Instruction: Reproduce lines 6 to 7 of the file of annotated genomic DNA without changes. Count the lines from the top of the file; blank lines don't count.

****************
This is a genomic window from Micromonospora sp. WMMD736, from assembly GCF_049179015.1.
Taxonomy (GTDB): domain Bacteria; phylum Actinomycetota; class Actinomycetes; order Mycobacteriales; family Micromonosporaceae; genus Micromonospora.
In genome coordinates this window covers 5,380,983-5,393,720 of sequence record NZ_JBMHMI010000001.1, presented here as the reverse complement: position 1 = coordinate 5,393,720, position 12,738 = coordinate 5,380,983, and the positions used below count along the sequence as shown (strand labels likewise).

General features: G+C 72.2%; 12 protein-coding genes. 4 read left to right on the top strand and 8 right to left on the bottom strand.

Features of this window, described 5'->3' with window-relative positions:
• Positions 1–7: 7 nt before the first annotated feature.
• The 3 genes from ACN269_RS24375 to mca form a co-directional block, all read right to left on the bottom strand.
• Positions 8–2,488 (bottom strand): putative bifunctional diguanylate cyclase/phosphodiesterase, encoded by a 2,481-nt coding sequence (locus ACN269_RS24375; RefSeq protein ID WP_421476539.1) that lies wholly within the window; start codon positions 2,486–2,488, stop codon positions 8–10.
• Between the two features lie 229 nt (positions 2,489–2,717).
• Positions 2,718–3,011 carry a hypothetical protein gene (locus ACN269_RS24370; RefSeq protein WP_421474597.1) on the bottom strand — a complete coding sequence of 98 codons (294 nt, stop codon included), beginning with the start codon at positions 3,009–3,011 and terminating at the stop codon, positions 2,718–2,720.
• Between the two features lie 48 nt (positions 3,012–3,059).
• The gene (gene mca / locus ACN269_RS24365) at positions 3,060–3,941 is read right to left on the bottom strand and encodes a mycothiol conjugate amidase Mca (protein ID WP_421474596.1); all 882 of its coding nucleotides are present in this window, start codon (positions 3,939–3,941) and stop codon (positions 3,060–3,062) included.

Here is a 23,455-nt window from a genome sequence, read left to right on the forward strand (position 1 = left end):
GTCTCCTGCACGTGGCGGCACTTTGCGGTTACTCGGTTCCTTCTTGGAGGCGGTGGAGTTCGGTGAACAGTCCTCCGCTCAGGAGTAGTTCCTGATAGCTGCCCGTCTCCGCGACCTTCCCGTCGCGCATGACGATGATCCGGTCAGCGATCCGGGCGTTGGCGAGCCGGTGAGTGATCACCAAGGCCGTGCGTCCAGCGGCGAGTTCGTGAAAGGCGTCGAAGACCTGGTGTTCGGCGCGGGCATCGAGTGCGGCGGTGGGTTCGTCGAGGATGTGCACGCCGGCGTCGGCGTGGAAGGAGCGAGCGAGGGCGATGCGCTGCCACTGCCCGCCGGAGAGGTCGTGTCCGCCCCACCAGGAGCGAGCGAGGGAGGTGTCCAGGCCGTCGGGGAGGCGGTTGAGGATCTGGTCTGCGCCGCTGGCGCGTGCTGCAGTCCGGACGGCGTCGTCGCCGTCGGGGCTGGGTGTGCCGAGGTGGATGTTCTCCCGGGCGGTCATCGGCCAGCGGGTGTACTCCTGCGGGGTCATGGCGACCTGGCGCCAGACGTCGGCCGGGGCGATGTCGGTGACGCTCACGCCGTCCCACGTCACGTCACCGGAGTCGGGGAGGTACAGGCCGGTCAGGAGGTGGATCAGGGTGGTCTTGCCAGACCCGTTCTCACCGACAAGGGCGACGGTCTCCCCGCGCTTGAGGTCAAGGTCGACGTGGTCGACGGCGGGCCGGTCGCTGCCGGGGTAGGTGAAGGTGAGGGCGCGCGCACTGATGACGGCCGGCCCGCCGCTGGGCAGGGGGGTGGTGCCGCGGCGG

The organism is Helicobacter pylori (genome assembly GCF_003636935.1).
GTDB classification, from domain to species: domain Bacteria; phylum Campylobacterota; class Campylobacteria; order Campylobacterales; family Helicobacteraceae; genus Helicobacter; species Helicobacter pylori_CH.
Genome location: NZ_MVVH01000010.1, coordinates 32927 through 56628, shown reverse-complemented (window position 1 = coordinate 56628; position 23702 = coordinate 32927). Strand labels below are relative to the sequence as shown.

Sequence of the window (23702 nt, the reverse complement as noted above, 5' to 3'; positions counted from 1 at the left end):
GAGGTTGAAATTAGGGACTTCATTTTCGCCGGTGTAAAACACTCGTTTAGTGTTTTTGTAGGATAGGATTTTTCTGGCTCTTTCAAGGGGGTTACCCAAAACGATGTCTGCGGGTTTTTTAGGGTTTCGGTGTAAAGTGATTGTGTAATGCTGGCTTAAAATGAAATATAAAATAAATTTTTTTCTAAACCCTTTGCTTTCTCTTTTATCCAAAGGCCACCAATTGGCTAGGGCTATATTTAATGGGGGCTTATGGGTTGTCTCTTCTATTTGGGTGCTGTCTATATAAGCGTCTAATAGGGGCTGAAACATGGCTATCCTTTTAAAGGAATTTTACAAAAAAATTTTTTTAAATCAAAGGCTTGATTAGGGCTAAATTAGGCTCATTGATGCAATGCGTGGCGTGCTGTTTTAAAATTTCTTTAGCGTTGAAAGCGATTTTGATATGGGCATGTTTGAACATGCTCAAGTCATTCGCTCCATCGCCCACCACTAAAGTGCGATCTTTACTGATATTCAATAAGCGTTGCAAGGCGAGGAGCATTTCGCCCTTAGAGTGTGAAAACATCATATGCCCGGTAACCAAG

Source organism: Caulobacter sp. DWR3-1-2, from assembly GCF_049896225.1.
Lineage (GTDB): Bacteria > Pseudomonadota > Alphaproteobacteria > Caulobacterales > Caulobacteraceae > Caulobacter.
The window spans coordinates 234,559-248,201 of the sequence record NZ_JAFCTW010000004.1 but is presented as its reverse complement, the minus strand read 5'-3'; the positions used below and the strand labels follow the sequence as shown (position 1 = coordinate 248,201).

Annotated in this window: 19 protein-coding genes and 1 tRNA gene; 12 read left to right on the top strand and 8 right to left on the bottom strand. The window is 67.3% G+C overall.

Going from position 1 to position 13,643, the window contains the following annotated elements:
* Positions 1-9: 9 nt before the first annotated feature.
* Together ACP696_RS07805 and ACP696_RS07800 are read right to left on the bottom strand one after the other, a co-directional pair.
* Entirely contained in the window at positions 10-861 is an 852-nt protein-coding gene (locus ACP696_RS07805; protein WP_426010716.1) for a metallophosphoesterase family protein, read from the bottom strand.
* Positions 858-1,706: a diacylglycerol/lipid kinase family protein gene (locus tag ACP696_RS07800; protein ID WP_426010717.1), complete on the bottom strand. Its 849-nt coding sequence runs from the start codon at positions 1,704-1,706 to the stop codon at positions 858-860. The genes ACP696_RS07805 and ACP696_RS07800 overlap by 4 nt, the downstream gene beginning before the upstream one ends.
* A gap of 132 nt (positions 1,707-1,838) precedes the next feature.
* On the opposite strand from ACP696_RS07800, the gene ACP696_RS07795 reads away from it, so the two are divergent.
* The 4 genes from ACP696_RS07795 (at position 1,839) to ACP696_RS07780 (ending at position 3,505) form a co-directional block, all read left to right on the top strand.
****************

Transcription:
• Positions 1–7: 7 nt before the first annotated feature.
• The 3 genes from ACN269_RS24375 to mca form a co-directional block, all read right to left on the bottom strand.